Teachers Day

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A teacher, also called a schoolteacher or formally an educator, is a person who helps students to acquire knowledge, competence or virtue.

Informally the role of teacher may be taken on by anyone (e.g. when showing a colleague how to perform a specific task). In some countries, teaching young people of school age may be carried out in an informal setting, such as within the family (homeschooling), rather than in a formal setting such as a school or college. Some other professions may involve a significant amount of teaching (e.g. youth worker, pastor).

In most countries, formal teaching of students is usually carried out by paid professional teachers. This article focuses on those who are employed, as their main role, to teach others in a formal education context, such as at a school or other place of initial formal education or training.

Contents
1 Duties and functions
2 Competences and qualities required by teachers
2.1 Competences
2.2 Qualities
2.2.1 Enthusiasm
2.2.2 Interaction with learners
3 Teaching qualifications
3.1 Professional standards
3.1.1 Professional misconduct
4 Pedagogy and teaching
4.1 Classroom management
4.1.1 Teachers and school discipline
4.1.2 Obligation to honor students rights
5 Occupational hazards
6 Teaching around the world
6.1 Australia
6.2 Canada
6.3 France
6.4 Germany
6.5 India
6.6 Ireland
6.7 Philippines
6.8 United Kingdom
6.8.1 England
6.8.2 Scotland
6.8.3 Wales
6.9 United States
7 Assistant teachers
8 See also
9 References
10 External links
Duties and functions
A teacher’s role may vary among cultures.

Teachers may provide instruction in literacy and numeracy, craftsmanship or vocational training, the arts, religion, civics, community roles, or life skills.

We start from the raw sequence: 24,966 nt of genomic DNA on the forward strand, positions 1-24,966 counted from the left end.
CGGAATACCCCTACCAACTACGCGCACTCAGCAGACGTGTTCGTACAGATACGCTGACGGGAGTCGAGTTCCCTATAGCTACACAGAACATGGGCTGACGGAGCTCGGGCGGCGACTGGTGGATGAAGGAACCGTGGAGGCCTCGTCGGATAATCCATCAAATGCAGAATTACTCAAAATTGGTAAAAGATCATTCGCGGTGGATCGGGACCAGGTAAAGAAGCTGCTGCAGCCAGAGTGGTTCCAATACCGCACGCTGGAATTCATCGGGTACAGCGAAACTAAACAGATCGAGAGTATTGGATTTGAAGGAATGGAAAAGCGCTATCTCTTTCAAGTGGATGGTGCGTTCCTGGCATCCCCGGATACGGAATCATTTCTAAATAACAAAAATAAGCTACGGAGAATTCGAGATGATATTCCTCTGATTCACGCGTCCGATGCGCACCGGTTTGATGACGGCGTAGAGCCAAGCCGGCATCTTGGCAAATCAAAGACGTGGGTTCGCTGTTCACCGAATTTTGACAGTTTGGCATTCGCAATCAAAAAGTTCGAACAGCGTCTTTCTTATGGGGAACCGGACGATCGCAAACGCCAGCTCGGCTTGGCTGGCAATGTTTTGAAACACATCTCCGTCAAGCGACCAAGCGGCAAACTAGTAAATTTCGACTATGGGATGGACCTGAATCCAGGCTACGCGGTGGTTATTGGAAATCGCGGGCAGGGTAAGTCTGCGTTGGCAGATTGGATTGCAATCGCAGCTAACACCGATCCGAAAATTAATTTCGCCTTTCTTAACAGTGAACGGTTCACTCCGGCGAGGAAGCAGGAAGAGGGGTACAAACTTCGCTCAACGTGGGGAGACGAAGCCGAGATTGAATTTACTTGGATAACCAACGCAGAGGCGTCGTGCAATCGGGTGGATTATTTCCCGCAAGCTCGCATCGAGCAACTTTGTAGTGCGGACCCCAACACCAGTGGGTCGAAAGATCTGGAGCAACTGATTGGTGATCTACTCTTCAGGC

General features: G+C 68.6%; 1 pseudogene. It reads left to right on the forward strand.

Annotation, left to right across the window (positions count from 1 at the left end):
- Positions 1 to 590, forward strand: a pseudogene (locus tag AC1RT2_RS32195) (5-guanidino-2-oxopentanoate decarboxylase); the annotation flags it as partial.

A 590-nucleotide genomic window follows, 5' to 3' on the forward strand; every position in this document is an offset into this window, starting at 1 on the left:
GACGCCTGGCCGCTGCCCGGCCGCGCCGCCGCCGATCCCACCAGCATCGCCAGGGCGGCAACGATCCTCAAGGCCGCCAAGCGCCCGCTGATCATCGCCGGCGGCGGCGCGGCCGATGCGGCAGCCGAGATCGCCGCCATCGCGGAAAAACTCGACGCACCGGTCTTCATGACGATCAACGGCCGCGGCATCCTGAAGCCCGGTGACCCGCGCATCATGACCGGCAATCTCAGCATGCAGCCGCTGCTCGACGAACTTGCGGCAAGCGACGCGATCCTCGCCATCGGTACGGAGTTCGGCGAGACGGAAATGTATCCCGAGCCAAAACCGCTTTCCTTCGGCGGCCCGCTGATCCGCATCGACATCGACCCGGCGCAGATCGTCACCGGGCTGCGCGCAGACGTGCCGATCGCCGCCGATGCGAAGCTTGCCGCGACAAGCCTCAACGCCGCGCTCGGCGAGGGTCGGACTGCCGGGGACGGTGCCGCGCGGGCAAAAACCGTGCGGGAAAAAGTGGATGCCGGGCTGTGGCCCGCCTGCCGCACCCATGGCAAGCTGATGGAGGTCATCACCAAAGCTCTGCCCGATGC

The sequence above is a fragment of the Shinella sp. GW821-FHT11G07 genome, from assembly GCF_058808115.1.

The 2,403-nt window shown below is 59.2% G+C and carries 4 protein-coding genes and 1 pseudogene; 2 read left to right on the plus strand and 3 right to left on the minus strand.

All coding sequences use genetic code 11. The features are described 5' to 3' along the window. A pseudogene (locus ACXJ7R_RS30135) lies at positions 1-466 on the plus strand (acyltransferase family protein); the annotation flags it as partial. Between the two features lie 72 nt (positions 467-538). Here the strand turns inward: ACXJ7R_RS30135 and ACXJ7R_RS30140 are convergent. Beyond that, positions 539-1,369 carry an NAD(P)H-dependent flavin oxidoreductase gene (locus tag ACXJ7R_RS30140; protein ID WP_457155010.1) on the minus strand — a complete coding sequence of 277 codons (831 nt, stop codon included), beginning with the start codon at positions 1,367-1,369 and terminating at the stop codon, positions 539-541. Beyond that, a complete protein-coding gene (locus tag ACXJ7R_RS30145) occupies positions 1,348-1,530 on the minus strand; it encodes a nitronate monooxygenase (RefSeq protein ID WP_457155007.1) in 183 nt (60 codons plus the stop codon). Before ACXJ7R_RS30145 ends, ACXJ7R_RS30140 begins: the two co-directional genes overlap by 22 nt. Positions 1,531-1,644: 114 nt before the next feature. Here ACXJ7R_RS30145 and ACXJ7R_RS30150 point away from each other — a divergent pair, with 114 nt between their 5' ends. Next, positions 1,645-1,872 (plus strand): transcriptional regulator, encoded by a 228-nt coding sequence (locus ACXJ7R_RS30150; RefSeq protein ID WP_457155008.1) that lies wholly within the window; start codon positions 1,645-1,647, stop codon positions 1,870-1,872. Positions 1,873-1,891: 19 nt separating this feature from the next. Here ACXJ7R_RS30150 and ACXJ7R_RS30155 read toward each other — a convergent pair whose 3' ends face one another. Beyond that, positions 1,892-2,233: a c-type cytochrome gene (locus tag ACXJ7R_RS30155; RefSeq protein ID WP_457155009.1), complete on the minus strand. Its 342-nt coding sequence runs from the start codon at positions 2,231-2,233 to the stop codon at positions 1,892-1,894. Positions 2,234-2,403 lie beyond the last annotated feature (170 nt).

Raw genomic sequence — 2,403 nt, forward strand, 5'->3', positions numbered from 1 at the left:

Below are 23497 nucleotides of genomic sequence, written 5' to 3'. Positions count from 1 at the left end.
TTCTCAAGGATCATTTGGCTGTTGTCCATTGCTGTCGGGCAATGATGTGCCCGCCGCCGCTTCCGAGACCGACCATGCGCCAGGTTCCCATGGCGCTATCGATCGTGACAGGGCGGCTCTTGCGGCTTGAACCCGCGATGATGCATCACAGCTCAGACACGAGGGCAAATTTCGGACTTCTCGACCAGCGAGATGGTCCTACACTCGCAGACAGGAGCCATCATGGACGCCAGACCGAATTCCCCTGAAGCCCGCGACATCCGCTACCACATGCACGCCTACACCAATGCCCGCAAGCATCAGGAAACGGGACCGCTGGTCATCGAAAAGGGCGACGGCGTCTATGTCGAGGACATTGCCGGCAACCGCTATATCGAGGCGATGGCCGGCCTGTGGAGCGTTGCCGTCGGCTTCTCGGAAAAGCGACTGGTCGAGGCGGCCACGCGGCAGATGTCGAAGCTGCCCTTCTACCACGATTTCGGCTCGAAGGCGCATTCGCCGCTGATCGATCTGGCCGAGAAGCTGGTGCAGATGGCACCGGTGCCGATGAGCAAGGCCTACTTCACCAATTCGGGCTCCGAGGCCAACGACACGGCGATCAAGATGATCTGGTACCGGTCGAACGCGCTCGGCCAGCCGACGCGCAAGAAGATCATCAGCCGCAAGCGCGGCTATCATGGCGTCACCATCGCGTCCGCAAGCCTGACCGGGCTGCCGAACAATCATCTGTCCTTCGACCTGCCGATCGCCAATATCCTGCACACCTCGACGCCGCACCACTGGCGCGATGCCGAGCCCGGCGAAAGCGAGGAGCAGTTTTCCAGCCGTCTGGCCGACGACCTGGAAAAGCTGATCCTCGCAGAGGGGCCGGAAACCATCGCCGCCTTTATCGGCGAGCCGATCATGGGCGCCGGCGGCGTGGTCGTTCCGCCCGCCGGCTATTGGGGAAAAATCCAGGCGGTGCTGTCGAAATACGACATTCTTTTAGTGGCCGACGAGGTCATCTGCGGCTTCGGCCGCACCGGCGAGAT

Formal teaching tasks include preparing lessons according to agreed curricula, giving lessons, and assessing pupil progress.

A teacher’s professional duties may extend beyond formal teaching. Outside of the classroom teachers may accompany students on field trips, supervise study halls, help with the organization of school functions, and serve as supervisors for extracurricular activities. In some education systems, teachers may be responsible for student discipline.

Competences and qualities required by teachers
Teaching is a highly complex activity.[2] This is partially because teaching is a social practice, that takes place in a specific context (time, place, culture, socio-political-economic situation etc.) and therefore is shaped by the values of that specific context.[3] Factors that influence what is expected (or required) of teachers include history and tradition, social views about the purpose of education, accepted theories about learning, etc.[4]

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